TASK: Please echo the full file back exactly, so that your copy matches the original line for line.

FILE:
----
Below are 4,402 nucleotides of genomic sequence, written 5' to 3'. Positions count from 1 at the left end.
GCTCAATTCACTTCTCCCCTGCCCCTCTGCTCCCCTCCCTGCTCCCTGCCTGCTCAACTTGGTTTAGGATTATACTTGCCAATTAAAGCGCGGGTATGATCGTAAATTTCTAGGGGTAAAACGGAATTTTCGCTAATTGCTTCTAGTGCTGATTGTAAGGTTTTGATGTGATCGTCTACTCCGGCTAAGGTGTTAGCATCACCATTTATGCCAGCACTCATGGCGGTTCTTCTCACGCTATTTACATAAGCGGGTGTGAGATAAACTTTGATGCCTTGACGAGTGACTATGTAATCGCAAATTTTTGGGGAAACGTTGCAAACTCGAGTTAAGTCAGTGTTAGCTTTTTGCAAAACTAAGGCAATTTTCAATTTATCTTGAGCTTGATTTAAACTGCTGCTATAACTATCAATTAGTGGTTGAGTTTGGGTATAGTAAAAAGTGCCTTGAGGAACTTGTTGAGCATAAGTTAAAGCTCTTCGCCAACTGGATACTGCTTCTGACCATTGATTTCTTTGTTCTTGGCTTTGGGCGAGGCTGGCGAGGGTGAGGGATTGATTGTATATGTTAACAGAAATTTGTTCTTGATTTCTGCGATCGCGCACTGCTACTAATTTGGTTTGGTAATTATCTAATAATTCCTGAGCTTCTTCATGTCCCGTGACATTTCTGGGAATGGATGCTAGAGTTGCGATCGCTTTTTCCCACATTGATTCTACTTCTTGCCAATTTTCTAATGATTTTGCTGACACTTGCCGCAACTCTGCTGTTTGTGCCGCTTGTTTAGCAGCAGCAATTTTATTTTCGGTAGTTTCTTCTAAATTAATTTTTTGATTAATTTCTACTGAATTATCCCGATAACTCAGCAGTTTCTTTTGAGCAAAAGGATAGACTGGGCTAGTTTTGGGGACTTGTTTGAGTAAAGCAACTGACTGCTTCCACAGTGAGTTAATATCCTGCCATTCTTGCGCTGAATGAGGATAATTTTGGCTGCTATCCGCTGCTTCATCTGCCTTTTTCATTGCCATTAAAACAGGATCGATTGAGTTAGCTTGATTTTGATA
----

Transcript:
Below are 4,402 nucleotides of genomic sequence, written 5' to 3'. Positions count from 1 at the left end.
GCTCAATTCACTTCTCCCCTGCCCCTCTGCTCCCCTCCCTGCTCCCTGCCTGCTCAACTTGGTTTAGGATTATACTTGCCAATTAAAGCGCGGGTATGATCGTAAATTTCTAGGGGTAAAACGGAATTTTCGCTAATTGCTTCTAGTGCTGATTGTAAGGTTTTGATGTGATCGTCTACTCCGGCTAAGGTGTTAGCATCACCATTTATGCCAGCACTCATGGCGGTTCTTCTCACGCTATTTACATAAGCGGGTGTGAGATAAACTTTGATGCCTTGACGAGTGACTATGTAATCGCAAATTTTTGGGGAAACGTTGCAAACTCGAGTTAAGTCAGTGTTAGCTTTTTGCAAAACTAAGGCAATTTTCAATTTATCTTGAGCTTGATTTAAACTGCTGCTATAACTATCAATTAGTGGTTGAGTTTGGGTATAGTAAAAAGTGCCTTGAGGAACTTGTTGAGCATAAGTTAAAGCTCTTCGCCAACTGGATACTGCTTCTGACCATTGATTTCTTTGTTCTTGGCTTTGGGCGAGGCTGGCGAGGGTGAGGGATTGATTGTATATGTTAACAGAAATTTGTTCTTGATTTCTGCGATCGCGCACTGCTACTAATTTGGTTTGGTAATTATCTAATAATTCCTGAGCTTCTTCATGTCCCGTGACATTTCTGGGAATGGATGCTAGAGTTGCGATCGCTTTTTCCCACATTGATTCTACTTCTTGCCAATTTTCTAATGATTTTGCTGACACTTGCCGCAACTCTGCTGTTTGTGCCGCTTGTTTAGCAGCAGCAATTTTATTTTCGGTAGTTTCTTCTAAATTAATTTTTTGATTAATTTCTACTGAATTATCCCGATAACTCAGCAGTTTCTTTTGAGCAAAAGGATAGACTGGGCTAGTTTTGGGGACTTGTTTGAGTAAAGCAACTGACTGCTTCCACAGTGAGTTAATATCCTGCCATTCTTGCGCTGAATGAGGATAATTTTGGCTGCTATCCGCTGCTTCATCTGCCTTTTTCATTGCCATTAAAACAGGATCGATTGAGTTAGCTTGATTTTGATA